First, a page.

Amazon Relational Database Service (Amazon RDS) for SQL Server now supports the Oracle database engine as an external data source to implement heterogeneous linked server configuration and run distributed queries. With this feature, you can now create a linked server configuration between Amazon RDS for SQL Server and an Oracle database instance running in your network as an OLEDB target. This feature helps customers who want to access data using TSQL from an external Oracle database without application changes.300
In this post, we walk you through the steps to configure a heterogeneous linked server between Amazon RDS for SQL Server and an Oracle database instance that is running on RDS, EC2, or on-premises.
Amazon RDS for SQL Server supports linked servers with Oracle OLEDB in all regions for SQL Server Standard and Enterprise Editions on the following versions:
SQL Server 2019, all versions
SQL Server 2017, all versions
Linked servers with Oracle OLEDB is supported for the following Oracle Database versions:
Oracle Database 21c, all versions
The following diagram illustrates our solution architecture.
OLEDB_ORACLE can be activated on an RDS instance through an option group. For more information, see Working with Option Groups. You can create or use an existing option group for SQL Server based on the edition of your RDS DB instance.
In the following sections, we walk through the steps of creating an option group, associating the option group with your DB instance, and configuring the linked server.
Create an option group
To create an option group, complete the following steps:
On the Amazon RDS console, choose Option groups. You can create or modify an existing option group.
For this post we will create a new option group
Choose Add option.
For Option name, choose OLEDB_ORACLE.
For Scheduling, select Immediately or During the next maintenance window.
Adding the option will only takes effect after rebooting the RDS instance.
Associate the option group with your DB instance
Modify the DB instance and associate the option group created in the previous step to the existing RDS for SQL Server instance. For more information, see Modifying an Amazon RDS DB instance.
After you successfully modify the option group, the status of the option group shows as Pending reboot, indicating a reboot of the RDS for SQL Server DB instance is required after enabling the feature.
For a Multi-AZ RDS instance, a reboot needs to happen on both the primary and secondary RDS instances to have the OLEDB_ORACLE option to take effect. Rebooting the RDS instance twice changes the status of the option group from Pending reboot to In sync.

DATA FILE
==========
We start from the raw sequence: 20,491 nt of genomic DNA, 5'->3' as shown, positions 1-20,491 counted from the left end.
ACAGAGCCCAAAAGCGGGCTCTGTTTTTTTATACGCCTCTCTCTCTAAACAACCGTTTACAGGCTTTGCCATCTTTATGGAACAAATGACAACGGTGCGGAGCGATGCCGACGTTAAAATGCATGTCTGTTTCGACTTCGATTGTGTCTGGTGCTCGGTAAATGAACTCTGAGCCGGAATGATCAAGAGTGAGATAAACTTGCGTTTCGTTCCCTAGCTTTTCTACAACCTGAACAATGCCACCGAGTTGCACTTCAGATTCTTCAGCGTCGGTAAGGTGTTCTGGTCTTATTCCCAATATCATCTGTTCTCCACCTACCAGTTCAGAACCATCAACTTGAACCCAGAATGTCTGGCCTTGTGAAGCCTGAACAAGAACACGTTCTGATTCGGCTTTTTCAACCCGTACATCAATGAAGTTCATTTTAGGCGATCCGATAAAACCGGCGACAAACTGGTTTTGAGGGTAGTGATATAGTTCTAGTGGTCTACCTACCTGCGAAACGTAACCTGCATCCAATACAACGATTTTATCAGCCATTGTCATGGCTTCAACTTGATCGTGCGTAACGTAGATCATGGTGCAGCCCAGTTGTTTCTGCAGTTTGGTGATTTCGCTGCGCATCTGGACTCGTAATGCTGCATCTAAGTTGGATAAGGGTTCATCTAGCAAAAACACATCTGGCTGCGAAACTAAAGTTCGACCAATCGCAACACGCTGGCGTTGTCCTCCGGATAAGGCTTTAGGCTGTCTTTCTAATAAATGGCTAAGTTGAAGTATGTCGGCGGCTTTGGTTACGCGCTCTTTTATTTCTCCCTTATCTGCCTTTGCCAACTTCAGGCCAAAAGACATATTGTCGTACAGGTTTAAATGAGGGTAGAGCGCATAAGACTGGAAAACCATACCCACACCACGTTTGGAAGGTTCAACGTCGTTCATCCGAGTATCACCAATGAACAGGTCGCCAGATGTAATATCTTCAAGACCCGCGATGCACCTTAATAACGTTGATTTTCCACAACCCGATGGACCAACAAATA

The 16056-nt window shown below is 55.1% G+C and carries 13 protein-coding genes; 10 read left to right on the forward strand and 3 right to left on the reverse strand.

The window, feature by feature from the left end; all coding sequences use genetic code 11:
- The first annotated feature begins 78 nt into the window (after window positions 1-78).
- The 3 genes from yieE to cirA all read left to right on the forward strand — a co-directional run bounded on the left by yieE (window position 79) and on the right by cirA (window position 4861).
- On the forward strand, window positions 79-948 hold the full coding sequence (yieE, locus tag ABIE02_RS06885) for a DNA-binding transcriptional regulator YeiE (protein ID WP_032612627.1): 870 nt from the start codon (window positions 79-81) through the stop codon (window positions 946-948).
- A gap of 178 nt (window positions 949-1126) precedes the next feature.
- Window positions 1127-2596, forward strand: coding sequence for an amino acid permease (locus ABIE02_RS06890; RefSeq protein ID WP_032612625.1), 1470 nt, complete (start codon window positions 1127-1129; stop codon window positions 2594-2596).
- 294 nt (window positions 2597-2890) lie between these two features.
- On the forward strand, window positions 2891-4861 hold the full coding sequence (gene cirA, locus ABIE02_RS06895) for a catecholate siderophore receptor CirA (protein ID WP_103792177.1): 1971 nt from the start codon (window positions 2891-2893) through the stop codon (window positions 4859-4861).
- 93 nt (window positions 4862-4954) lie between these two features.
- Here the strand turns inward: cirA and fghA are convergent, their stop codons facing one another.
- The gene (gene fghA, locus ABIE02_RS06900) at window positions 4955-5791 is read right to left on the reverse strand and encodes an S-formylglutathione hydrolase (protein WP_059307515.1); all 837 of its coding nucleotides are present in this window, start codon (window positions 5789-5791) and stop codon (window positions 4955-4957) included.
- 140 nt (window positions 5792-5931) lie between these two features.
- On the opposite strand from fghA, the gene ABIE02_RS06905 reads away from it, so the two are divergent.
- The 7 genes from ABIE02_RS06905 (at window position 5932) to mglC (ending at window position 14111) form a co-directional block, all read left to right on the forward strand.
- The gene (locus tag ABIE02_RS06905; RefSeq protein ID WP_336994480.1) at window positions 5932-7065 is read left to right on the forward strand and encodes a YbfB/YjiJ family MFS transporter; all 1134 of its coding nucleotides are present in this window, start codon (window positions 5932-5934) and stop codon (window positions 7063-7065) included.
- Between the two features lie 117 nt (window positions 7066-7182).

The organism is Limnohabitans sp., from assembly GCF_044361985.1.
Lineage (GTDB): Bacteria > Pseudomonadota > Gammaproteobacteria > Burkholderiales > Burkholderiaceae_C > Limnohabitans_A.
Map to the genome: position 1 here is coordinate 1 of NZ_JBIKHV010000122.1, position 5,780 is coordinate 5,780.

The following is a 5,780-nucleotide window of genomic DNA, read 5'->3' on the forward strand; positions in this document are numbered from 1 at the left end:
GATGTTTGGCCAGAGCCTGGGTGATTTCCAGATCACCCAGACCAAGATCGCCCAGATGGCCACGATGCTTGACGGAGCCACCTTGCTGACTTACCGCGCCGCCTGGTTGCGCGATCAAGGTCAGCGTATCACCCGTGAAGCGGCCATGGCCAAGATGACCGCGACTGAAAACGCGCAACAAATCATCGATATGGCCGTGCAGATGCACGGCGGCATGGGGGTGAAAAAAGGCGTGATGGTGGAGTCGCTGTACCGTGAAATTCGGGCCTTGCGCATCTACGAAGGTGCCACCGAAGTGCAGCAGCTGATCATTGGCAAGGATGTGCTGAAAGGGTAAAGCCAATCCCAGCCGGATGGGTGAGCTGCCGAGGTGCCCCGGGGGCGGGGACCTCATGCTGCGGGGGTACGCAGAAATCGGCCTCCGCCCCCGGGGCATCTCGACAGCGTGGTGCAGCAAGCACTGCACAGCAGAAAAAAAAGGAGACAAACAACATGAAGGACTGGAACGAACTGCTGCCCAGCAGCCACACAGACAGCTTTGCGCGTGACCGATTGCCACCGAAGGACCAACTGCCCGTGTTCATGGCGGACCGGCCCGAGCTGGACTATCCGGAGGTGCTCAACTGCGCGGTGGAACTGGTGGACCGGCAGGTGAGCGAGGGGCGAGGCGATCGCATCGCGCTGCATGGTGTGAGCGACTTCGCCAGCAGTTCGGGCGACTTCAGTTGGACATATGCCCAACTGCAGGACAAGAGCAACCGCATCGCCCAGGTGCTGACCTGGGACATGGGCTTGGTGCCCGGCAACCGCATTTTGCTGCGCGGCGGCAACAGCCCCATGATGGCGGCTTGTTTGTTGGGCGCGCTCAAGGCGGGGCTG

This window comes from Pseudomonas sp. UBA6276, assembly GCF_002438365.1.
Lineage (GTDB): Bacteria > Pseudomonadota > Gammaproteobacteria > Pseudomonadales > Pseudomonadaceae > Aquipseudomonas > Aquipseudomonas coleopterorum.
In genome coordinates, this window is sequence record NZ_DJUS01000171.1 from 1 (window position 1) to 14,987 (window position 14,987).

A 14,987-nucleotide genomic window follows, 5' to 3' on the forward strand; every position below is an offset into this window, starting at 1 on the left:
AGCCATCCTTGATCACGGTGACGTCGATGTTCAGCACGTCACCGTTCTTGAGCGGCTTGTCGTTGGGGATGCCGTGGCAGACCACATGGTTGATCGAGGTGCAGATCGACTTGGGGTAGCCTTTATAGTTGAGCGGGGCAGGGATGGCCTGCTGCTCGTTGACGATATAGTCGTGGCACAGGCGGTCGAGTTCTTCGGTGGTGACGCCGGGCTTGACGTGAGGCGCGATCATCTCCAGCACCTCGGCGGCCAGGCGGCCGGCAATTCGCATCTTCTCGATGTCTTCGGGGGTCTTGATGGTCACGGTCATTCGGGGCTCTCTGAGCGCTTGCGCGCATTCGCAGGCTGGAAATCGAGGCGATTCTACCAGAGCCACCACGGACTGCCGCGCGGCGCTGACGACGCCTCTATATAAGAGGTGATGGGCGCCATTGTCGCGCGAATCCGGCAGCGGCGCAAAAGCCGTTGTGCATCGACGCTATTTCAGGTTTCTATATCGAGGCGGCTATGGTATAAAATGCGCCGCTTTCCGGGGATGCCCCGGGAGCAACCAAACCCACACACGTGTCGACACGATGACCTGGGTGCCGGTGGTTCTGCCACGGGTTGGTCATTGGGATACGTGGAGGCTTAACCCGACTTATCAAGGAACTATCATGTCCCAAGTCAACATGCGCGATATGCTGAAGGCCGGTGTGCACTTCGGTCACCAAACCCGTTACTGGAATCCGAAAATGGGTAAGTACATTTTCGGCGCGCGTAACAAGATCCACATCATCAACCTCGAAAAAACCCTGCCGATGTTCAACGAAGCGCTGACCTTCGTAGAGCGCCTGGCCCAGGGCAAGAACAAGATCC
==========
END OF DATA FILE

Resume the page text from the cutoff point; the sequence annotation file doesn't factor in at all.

After successful reboots, you can see the option group status change to In sync.
Set up an Amazon RDS for SQL Server to Oracle linked server
Linked server configuration depends on network connectivity and DNS resolution between Amazon RDS for SQL Server and Oracle Server. When you’re setting up a linked server, you must register the connection information and data source information with SQL Server properly. After registration, both the remote and local data source can be referred to with a single logical name. You can use stored procedures and catalog views to manage linked server definitions.
The following code is an example of using the stored procedure sp_addlinkedserver to create a linked server:
The following connection information is required:
The name of the linked server
Your Oracle DB instance name
The login for your Oracle database
The password for your Oracle login to connect
The following code is an example of the linked server setup between two Amazon RDS DB instances running SQL Server and Oracle:
Next, review the linked server using SQL Server Management Studio (SSMS), as shown in the following image.
You can also run the query using the linked server to verify if the remote data source is accessible. If the COUNT number returns a non-zero number, then the remote data source is accessible.
In this post, we explained how to configure a heterogeneous linked server configuration between Amazon RDS for SQL Server and an Oracle database instance. We also showed how to access data from Oracle database using the TSQL statement against the configured linked server. After configuring your heterogeneous linked server, you should be able to run distributed queries including SELECT, UPDATE, and other commands to interact with an external Oracle database instance to meet requirements such as reporting.
If you have any comments or questions, leave them in the comments section.
About the authors
Vikas Babu Gali is a Sr. Specialist Solutions Architect, focusing on Microsoft Workloads at Amazon Web Services. As a native of India, Vikas enjoys playing Cricket and spending time with his family and friends outdoors.
Sudhir Amin is a Database Specialist Solutions Architect at Amazon Web Services. In his role based out of New York, he provides architectural guidance and technical assistance to enterprise customers across different industry verticals, accelerating their cloud adoption. He is a big fan of snooker, combat sports such as boxing and UFC, and loves traveling to countries with rich wildlife reserves where he gets to see world’s most majestic animals up close.
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